It is therefore difficult to follow an unduly strict peri­odization or to impose – as you will undoubtedly see, dear reader – an artificial periodization where such a process is not warranted.

The issue of the Middle Ages in Romanian historiogra­phy – inappropriately prolonged until the 19th century – is that it the heir of a Marxist-Leninist approach to history that reached its peak in the second half of the 20th century. Out of convenience, these spurious modern Romanian Middle Ages were recently justified through Jacques Le Goff’s theory on the “Long Middle Ages” (spanning from the end of the 2nd century until the 19th). Nonetheless, when this star of the Annales School rendered his theory popular, he put forth a similar yet different type of argument: given the living standards, nothing had changed with the Renaissance. He thought that the studies on the arts and literature bore little importance, as they did not, according to him, define by themselves any given society.

However, the Renaissance is a cultural phenomenon linking the Modern Age to the Middle Ages, beginning in the Italy of the medieval communes and ending in Eastern Europe with the birth of Enlightenment. Let us accept then that this shifting state existed in Eastern – as well as Western Europe, although the criteria to be considered for both are different. Then why arbitrate between two historical periods? Periodization comes in many shapes and sizes; it is useless and impossible to take every single one into account.

To all this are added two fundamental issues of art history and literary history – that of cultural centre and periphery and that of the relationship between the culture of ruling class and that of the largely popular culture. What is the boundary between the two, and what are the confines of these four categories? Is there a boundary at all? It is certain that the popular forms are the heirs and are still on the receiving end of the official, mainstream culture of bygone times. Yet again, this is why it would not be prudent to favour only one type of periodization. And yet again, it is important to refrain from underestimating Christian folklore. It does belong to a type of lower culture which draws its roots from the culture of past centuries.

This journal must, after all, consider the entire tradition – including the late solutions to the challenges of modernising projects. The slow creation of an identity (be it ethnic, linguistic, and later national – during Romanticism) marked the end for this traditional culture. Once in the spotlight, the peasant became a founding myth of sorts – at least as far as modern Romanian culture is concerned. The projection of such a fantasy, however, has greatly damaged historical and anthropological research. Folklore is not necessarily derived from the impoverished classes – as Menocchio’s lectures from The Cheese and the Worms are also wont to warn.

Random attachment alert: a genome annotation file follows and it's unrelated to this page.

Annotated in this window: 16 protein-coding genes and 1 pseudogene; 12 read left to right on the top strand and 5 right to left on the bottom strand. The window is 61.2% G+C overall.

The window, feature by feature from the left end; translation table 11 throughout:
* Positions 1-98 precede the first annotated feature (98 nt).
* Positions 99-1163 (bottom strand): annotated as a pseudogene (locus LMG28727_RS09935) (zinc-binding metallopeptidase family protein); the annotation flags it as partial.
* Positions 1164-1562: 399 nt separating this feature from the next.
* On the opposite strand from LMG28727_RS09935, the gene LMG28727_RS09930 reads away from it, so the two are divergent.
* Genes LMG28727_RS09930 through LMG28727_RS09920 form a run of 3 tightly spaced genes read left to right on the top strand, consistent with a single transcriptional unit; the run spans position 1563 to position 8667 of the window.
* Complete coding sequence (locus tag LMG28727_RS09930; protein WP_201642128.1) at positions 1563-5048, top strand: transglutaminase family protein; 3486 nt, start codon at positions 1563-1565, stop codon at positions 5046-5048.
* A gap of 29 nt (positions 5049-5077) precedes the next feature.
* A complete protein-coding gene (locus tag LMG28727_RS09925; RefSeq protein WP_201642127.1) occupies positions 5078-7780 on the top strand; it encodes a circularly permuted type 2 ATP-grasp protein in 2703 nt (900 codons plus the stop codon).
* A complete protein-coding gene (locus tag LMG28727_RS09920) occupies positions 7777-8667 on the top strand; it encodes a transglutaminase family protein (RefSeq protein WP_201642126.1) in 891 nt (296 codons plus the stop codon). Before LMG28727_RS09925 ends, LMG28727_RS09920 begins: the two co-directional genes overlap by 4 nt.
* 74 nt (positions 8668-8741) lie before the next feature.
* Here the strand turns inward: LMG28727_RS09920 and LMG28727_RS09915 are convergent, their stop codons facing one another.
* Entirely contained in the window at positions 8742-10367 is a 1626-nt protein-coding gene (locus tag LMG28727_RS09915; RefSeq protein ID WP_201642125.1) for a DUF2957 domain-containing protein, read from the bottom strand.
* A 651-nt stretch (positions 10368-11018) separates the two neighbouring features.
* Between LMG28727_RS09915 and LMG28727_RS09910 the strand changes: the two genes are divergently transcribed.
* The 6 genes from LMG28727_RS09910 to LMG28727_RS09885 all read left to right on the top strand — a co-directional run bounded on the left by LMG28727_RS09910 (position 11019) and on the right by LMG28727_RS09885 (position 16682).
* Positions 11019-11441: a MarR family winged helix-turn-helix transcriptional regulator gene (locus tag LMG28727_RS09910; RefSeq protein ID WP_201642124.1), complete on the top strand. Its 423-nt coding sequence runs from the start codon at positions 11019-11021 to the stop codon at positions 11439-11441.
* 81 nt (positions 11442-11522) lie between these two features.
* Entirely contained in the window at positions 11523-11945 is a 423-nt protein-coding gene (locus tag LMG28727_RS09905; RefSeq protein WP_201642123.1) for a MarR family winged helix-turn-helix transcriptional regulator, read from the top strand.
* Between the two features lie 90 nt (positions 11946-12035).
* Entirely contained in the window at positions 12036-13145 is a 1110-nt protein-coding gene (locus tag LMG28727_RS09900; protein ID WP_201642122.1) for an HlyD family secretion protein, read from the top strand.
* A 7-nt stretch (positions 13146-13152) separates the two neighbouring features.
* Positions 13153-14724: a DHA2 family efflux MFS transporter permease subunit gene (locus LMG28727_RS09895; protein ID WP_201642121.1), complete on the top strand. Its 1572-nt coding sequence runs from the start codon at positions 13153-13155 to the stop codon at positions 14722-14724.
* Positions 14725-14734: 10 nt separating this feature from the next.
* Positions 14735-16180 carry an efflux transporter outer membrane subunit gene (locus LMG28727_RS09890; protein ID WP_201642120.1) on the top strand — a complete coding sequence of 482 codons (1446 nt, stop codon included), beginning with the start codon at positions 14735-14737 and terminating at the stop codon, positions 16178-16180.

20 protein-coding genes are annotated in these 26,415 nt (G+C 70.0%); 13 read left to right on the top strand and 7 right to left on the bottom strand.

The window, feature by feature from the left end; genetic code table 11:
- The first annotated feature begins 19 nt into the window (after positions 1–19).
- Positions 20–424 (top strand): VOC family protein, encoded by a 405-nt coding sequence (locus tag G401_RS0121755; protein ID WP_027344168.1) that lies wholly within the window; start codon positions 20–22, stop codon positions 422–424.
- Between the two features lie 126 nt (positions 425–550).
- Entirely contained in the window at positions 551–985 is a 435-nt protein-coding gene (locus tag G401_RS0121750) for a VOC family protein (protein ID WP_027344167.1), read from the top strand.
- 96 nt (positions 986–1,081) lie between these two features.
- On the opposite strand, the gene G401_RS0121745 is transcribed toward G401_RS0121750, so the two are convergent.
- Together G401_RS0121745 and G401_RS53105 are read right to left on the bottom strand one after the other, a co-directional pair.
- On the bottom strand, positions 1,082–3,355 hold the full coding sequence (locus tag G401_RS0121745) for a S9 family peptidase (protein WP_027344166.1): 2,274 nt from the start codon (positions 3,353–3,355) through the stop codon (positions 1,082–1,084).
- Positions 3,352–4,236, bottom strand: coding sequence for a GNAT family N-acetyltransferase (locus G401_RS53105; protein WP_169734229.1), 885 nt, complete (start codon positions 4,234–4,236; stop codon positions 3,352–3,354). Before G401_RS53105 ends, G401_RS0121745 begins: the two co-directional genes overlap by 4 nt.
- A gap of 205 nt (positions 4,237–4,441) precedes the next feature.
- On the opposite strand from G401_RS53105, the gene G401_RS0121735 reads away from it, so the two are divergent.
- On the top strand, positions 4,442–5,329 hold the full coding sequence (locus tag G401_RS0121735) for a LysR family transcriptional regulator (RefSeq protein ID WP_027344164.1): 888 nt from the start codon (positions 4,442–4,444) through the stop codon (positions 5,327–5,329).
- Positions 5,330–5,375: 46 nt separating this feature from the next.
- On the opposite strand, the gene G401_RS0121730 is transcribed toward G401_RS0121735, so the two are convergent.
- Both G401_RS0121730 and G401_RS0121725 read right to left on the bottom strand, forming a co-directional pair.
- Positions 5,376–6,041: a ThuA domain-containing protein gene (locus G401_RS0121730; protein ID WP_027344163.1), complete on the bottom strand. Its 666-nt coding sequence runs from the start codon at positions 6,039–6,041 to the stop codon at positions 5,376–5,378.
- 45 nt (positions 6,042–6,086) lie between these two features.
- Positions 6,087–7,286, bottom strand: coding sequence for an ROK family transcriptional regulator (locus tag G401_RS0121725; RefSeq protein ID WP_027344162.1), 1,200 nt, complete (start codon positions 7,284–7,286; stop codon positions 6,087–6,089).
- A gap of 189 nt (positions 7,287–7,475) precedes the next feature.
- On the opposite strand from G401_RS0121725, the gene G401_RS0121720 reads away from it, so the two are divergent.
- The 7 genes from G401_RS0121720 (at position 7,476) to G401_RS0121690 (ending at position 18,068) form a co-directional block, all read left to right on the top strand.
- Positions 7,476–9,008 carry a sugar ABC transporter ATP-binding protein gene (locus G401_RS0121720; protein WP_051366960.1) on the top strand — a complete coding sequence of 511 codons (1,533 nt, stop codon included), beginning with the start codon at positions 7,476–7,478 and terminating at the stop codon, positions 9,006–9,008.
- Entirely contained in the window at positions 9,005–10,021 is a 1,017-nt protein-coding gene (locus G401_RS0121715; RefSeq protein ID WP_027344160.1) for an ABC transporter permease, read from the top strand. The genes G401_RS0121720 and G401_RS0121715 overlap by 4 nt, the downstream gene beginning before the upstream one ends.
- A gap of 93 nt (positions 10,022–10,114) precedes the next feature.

Museikon therefore proposes to examine the ancient origins of popular culture and its relationship with the dominant culture of those times. The slow creation of a modern identity was determined by the existence of a shared culture – both literary and artistic – that resulted in the emergence of what is commonly called “textual communities”. The translation of the Bible into vernacu­lar languages played a key role in the osmosis that led to this shared identity: it created the literary languages of the East and the West. Then, why not consider that the various cultural categories formed textual or image-focused communities, whose overlap led to the creation of modern communities? This hypothesis should not be excluded. The weight of the Scriptures’ translations may also support the claim that it is fundamental to research Christianity, to thoroughly probe the polygenesis of tradition that contemporary identities claim. We would not manipulate Christian heritage in order to offer it as a solution to the stalemate of the contemporary world, nor would we resort to an alleged tradition now, when one fears mondialisation might erase local, regional or national identities. Quite the contrary. We must focus on the universal dimension of Christianity in order to explore the genesis of a protean tradition.